What does it mean to graph a function of a complex variable, w = f(z)?

Let us first consider a real function of a real variable, y = sin(x), for example. The set of points (x,y) which satisfy this can be graphed, for some finite domain, as a 2D picture:

A real function of two variable, z = sin(x*y), for example, can be graphed, over some finite domain, as the height of a 3D surface, a density plot, or a set of contour lines:

The surface on the left is a 3D model of the (x,y,z) points satisfying the equation. The density plot in the middle represents the value of the function at (x,y) as a color. The contour plot on the right shows curves in the (x,y) plane where the function is constant.

A function of a complex variable, w = f(z), can be thought in terms of its real components:

We will demonstrate a number of ways to visualize the set of points (x, y, u, v) satisfying this equation.

- Explicitly dropping one of the coordinates allows us to render a 3D surface. We can also encode the remaining coordinate by coloring the surface.
- (x, y, u) can be seen by graphing Re(f(x+iy))
- (x, y, v) can be seen by graphing Im(f(x+iy))
- (x, u, v) can be seen by graphing the real part of the inverse of f.
- (y, u, v) can be seen by graphing the imaginary part of the inverse of f.
- We can also graph the magnitude or phase of f(x+iy).

- The points (x, y, u, v) represent a surface in four dimensions. This surface can be drawn using perspective projection in much the same way 3D surfaces are rendered on screen.
- We can encode the magnitude and phase of f(x+iy) onto a 2D color map using the hue and intensity to represent the complex value of the function.
- We can represent the complex value of the function as a vector, drawing f(x+iy) as a 2D vector plot.
- We can consider the complex function as mapping from regions in (x,y) to regions in (u,v) and show how this mapping morphs lines and pictures.

Not all of these techniques are distinct. Color mapping can be used in conjunction with any technique to either encode more information, or to redundantly encode information to make interpretation easier. The 3D surface representations are just a special case of the 4D perspective projection choosing particular views which are easier to understand.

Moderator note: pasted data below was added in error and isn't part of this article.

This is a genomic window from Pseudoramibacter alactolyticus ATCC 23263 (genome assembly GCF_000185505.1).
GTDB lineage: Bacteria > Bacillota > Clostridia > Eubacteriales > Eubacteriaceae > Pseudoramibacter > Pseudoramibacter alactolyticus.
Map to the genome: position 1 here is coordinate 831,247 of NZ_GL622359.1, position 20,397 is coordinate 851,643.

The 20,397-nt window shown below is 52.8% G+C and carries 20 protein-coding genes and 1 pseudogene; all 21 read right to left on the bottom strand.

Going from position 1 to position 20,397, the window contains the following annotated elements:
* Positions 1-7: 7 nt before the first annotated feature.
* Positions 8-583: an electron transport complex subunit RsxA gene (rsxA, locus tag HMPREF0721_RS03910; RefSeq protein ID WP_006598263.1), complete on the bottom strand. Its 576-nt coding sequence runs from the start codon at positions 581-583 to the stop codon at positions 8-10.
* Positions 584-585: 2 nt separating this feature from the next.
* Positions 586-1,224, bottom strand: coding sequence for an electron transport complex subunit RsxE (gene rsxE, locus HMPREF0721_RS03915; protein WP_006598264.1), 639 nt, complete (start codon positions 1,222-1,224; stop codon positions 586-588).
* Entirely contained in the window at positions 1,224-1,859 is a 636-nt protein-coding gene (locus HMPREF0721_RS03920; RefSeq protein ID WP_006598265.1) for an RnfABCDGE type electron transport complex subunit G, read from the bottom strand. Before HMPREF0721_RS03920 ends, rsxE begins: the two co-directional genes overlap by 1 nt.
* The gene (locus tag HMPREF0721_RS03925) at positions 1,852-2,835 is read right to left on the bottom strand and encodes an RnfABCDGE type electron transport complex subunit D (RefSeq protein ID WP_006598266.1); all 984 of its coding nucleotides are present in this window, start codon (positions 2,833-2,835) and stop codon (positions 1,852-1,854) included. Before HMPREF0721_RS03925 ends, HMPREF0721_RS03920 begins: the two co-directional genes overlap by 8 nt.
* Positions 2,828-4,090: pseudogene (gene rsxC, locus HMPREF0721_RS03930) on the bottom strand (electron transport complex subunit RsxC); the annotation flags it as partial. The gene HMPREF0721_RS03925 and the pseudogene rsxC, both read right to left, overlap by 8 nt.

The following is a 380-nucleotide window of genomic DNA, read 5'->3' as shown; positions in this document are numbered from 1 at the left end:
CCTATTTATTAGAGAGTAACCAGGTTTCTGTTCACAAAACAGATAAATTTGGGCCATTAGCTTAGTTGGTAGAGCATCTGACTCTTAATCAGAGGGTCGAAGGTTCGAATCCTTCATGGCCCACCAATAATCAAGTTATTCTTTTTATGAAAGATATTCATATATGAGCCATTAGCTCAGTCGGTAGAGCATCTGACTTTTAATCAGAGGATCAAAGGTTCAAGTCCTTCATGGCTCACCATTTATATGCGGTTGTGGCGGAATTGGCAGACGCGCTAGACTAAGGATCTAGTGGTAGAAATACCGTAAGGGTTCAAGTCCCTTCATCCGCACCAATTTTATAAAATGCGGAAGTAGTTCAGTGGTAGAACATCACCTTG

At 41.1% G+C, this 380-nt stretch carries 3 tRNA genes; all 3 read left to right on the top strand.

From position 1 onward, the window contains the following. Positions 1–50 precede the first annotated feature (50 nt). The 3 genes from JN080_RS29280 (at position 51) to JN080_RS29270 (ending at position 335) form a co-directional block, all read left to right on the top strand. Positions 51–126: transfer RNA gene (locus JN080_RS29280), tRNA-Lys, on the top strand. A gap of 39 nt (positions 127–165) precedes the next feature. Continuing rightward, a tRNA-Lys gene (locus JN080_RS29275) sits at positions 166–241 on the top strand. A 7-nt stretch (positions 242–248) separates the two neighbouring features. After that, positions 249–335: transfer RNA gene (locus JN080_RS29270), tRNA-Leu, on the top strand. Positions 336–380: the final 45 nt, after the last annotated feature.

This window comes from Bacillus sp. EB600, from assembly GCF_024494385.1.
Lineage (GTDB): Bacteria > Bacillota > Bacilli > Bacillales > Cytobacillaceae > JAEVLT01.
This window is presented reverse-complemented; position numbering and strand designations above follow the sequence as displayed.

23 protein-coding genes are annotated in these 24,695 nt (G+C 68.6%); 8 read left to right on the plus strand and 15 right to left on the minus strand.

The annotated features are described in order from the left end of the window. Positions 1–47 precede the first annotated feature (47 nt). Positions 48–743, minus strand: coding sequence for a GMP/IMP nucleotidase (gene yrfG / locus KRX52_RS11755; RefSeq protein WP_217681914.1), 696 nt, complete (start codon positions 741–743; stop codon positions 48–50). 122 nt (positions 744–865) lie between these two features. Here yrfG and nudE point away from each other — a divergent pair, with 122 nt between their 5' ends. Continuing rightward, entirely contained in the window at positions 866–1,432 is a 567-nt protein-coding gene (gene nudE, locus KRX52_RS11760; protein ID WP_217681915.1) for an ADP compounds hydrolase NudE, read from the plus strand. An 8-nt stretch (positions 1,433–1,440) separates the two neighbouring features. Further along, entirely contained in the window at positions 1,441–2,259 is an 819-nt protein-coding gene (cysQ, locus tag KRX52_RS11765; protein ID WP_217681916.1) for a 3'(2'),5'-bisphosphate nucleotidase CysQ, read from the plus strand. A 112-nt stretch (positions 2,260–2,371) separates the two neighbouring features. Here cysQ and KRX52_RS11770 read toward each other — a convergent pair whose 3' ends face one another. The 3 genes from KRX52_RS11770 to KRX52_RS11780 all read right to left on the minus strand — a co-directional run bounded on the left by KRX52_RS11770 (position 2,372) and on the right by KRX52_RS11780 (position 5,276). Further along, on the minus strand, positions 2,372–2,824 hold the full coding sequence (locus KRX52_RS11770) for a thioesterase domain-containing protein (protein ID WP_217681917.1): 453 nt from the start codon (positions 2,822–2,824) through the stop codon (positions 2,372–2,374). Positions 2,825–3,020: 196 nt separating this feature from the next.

Re(z^{2}) |
Im(z^{2}) |

|z^{2}| |
arg(z^{2}) |

|z^{2}| color coded by arg(z^{2}) |
|sin πz| colored by argument |

sin πz Zeros are white. |
(z^{3} - 1)(z - 1)The color cycles twice at the double root. |

e^{z} |
z^{2} |

All of the images above are different views of the complex exponential function. In general, one can see the sinusoidal variation along the imaginary or y-axis and exponential variation along the real or x-axis. The white grid is the (x,y) plane at u = v = 0. In some views, it is seen edge-on as a white line segment.

In all the images above, the lines and picture are the left are mapped under the complex inverse function to produce the image on the right.

If you have installed the free viewer, clicking on an image above will open a corresponding document.

In the color maps, hue indicates phase, saturation and lightness indicate magnitude. Real values are cyan, pure imaginary values are red.

- The Complex Exponential Function
- Paul Bourke: Mappings in the complex plane
- Thomas Banchoff and Davide P. Cervone: Understanding complex function graphs
- Davide P. Cervone: Exponential Tetraview
- Hans Lundmark: Visualizing complex analytic functions using domain coloring
- Bernd Thaller: Gallery of complex functions
- Tristan Needham: Web sites related to visual complex analysis
- John Mathews: Complex Variables and Analysis